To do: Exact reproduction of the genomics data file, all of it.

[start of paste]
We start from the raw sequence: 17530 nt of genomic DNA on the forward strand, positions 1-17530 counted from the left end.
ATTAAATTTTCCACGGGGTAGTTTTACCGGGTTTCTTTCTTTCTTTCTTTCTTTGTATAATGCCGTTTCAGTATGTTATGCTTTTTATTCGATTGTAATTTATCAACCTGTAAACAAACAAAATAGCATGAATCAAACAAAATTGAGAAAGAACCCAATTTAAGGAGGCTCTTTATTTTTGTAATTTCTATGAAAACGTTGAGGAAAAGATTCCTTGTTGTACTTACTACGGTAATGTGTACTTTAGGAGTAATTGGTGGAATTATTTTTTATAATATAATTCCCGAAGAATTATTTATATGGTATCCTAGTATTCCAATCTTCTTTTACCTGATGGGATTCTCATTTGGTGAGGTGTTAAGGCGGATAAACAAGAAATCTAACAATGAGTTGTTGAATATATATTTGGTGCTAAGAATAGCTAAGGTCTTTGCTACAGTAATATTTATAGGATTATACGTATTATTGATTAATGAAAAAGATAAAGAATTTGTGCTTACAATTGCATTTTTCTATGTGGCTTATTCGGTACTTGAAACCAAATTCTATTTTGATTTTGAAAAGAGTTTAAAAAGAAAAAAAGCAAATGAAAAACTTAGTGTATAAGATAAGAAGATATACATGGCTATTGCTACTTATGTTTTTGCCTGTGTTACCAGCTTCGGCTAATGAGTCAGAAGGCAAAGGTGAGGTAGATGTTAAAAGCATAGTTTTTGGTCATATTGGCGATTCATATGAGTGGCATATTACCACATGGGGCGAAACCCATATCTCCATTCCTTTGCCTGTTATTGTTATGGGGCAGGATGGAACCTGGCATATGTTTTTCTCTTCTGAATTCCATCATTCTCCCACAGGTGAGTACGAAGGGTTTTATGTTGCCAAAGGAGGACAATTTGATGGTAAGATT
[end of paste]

We start from the raw sequence: 17530 nt of genomic DNA on the forward strand, positions 1-17530 counted from the left end.
ATTAAATTTTCCACGGGGTAGTTTTACCGGGTTTCTTTCTTTCTTTCTTTCTTTGTATAATGCCGTTTCAGTATGTTATGCTTTTTATTCGATTGTAATTTATCAACCTGTAAACAAACAAAATAGCATGAATCAAACAAAATTGAGAAAGAACCCAATTTAAGGAGGCTCTTTATTTTTGTAATTTCTATGAAAACGTTGAGGAAAAGATTCCTTGTTGTACTTACTACGGTAATGTGTACTTTAGGAGTAATTGGTGGAATTATTTTTTATAATATAATTCCCGAAGAATTATTTATATGGTATCCTAGTATTCCAATCTTCTTTTACCTGATGGGATTCTCATTTGGTGAGGTGTTAAGGCGGATAAACAAGAAATCTAACAATGAGTTGTTGAATATATATTTGGTGCTAAGAATAGCTAAGGTCTTTGCTACAGTAATATTTATAGGATTATACGTATTATTGATTAATGAAAAAGATAAAGAATTTGTGCTTACAATTGCATTTTTCTATGTGGCTTATTCGGTACTTGAAACCAAATTCTATTTTGATTTTGAAAAGAGTTTAAAAAGAAAAAAAGCAAATGAAAAACTTAGTGTATAAGATAAGAAGATATACATGGCTATTGCTACTTATGTTTTTGCCTGTGTTACCAGCTTCGGCTAATGAGTCAGAAGGCAAAGGTGAGGTAGATGTTAAAAGCATAGTTTTTGGTCATATTGGCGATTCATATGAGTGGCATATTACCACATGGGGCGAAACCCATATCTCCATTCCTTTGCCTGTTATTGTTATGGGGCAGGATGGAACCTGGCATATGTTTTTCTCTTCTGAATTCCATCATTCTCCCACAGGTGAGTACGAAGGGTTTTATGTTGCCAAAGGAGGACAATTTGATGGTAAGATT